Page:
Scientists, even the greatest among them, share many of the same strengths and weaknesses that the rest of us have. Outside their areas of expertise they are quite ordinary characters who can be poor judges of politics, religion, philosophical beliefs, and social affairs. Antoine Lavoisier, the great French chemist and the father of modern chemistry, sided with the anti-revolutionary groups, for which he lost his life at the guillotine; Marie Curie supported the Italian medium Eusapia Palladino; J. J. Thomson, the discoverer of the electron believed in dowsing and the paranormal (see here for a comprehensive list of scientists who believed in the paranormal); Einstein encouraged President Roosevelt to initiate the development of atomic weapons, an act which he regretted immensely later; Heisenberg is believed to have been a Nazi sympathizer.

But these social mistakes are not made right because of the science of their makers, just as the science is not made wrong because of the social mistakes of its discoverers: It is the message that counts not the messenger. There may be similarities between scientists and theologians, but science and religion are on the opposite sides of the human intellect. There is absolutely no connection between Aquinas’s “Summa Theologica” and LIGO, despite Mr. Emerson’s attempt to connect them.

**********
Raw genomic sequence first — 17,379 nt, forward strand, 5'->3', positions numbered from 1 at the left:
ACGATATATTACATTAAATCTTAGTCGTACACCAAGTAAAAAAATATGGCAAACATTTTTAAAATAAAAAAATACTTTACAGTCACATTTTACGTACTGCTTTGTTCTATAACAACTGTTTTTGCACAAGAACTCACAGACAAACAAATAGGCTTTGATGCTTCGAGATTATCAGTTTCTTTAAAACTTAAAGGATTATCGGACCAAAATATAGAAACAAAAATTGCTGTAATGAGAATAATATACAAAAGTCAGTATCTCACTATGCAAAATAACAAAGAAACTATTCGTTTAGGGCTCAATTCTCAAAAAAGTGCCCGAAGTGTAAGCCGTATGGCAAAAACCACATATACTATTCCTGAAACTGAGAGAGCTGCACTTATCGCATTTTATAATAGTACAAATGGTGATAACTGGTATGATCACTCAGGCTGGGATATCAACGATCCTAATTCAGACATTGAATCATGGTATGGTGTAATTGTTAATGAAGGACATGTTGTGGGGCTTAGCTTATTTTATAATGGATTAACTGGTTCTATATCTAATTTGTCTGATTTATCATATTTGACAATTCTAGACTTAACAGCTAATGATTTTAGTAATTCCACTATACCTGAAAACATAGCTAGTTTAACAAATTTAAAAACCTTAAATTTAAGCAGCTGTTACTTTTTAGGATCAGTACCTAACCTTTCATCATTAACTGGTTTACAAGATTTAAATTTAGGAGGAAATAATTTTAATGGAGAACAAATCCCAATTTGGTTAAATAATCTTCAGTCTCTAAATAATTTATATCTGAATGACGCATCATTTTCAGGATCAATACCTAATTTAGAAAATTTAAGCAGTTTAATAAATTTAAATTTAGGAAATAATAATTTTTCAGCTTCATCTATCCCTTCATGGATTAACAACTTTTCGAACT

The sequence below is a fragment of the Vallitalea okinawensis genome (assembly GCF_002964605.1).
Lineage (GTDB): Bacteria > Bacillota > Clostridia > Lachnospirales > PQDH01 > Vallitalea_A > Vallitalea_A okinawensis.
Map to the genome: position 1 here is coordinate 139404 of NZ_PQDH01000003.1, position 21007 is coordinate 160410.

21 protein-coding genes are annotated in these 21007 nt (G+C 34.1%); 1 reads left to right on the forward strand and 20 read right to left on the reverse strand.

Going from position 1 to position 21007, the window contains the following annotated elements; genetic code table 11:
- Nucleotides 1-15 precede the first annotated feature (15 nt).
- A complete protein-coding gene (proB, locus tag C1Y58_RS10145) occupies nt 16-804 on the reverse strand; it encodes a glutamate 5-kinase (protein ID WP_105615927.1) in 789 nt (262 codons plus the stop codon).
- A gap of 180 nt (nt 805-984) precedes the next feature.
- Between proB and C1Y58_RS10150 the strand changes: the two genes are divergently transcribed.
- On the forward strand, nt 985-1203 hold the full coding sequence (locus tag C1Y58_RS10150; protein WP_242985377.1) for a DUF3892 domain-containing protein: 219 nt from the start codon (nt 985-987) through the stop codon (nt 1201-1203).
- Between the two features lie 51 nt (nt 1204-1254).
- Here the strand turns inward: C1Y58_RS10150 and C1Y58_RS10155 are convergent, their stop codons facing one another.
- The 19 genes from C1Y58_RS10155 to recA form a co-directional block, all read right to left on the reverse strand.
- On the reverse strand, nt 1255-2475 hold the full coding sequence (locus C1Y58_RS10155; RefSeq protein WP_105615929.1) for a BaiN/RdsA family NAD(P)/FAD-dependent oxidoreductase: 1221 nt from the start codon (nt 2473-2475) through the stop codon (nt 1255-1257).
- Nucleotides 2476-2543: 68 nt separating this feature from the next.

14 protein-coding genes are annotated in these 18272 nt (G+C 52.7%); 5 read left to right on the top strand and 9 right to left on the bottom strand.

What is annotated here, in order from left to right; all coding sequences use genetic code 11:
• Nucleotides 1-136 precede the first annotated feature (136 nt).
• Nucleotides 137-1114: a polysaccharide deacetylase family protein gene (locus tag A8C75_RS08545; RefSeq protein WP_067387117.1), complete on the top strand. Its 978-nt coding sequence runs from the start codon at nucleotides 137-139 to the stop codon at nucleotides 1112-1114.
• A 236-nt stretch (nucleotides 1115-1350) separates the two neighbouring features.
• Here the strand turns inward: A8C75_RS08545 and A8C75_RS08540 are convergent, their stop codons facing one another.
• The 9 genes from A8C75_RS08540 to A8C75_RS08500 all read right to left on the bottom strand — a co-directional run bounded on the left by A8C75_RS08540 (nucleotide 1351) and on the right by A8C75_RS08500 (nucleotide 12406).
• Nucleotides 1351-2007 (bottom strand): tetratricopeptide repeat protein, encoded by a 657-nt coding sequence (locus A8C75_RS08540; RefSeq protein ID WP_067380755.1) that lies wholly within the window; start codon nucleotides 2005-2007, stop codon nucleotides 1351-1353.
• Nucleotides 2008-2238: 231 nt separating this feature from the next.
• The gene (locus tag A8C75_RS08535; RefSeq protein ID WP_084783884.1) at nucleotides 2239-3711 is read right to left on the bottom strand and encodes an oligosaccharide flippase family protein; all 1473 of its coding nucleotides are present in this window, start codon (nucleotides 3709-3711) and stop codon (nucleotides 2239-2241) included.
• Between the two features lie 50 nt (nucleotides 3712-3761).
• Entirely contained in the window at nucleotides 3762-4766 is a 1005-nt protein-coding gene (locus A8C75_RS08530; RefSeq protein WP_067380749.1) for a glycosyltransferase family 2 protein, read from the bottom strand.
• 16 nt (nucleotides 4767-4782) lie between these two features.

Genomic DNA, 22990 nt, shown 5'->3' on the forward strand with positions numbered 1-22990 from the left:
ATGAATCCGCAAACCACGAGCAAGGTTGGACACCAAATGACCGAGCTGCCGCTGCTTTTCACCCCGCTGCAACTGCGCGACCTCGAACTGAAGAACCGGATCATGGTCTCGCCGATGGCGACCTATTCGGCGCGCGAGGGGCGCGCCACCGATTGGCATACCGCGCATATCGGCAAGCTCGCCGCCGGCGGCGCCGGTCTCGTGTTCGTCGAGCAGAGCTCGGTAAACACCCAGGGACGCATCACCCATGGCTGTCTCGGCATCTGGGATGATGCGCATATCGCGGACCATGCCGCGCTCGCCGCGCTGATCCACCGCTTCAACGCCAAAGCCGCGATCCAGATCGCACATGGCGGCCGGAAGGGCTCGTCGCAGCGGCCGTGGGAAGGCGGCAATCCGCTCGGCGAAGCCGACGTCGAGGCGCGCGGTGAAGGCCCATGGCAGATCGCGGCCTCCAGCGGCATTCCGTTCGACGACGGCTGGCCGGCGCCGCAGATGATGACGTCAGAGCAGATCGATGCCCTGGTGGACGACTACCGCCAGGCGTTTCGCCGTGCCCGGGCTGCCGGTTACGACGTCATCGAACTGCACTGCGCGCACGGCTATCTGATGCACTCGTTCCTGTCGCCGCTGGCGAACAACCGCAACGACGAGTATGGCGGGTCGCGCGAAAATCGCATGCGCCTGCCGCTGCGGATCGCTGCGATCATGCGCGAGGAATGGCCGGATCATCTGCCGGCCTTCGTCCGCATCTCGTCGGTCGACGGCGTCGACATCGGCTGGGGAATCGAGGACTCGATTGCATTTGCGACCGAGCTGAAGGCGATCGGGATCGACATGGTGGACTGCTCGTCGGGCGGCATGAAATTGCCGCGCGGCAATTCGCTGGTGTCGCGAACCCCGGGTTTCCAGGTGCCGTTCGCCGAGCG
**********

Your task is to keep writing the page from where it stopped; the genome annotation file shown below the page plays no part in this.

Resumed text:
As for the second meaning of faith, let me point out that there are three categories of scientists: Those who belong to the mainstream; those mainstreamers who bend the mainstream; and those who leave the mainstream and turn into crackpots. The overwhelming majority of scientists belong to the first category. Scientists like Galileo, Newton, Dalton, Crick & Watson, Planck, Einstein, … belong to the second category. People in the third category may once have been accomplished scientists in the first category, however, for various reasons, they left the mainstream science, and with it, science itself.

The scientists in the third category portray themselves as victims of an elite who are against any revolutionary idea. There is a huge difference between introducing revolutionary ideas within the confines of the mainstream science and irresponsibly throwing in nonsense and call it “revolutionary” simply because the mainstream scientists don’t accept it. The mainstreamers’ opposition to both types of ideas is a healthy reaction to the subversion of cherished and experimentally tested prevailing theories. The same mainstreamers who oppose a new idea eventually become its supporters once evidence verifies its validity. That is how the mainstream bends! On the contrary, a crackpot’s gibberish gets thrown out of the mainstream — along with its proposer, if the latter insists on the unproven, untested, and unsubstantiated idea.

Mr. Emerson may call this initial resistance to new ideas “faith,” as do many scientists. However, the resistance is essential for keeping science from becoming a salmagundi of ad hoc, unrelated, arbitrary, even contradictory ideas as is common in philosophy, politics, social theories … and, well, religion!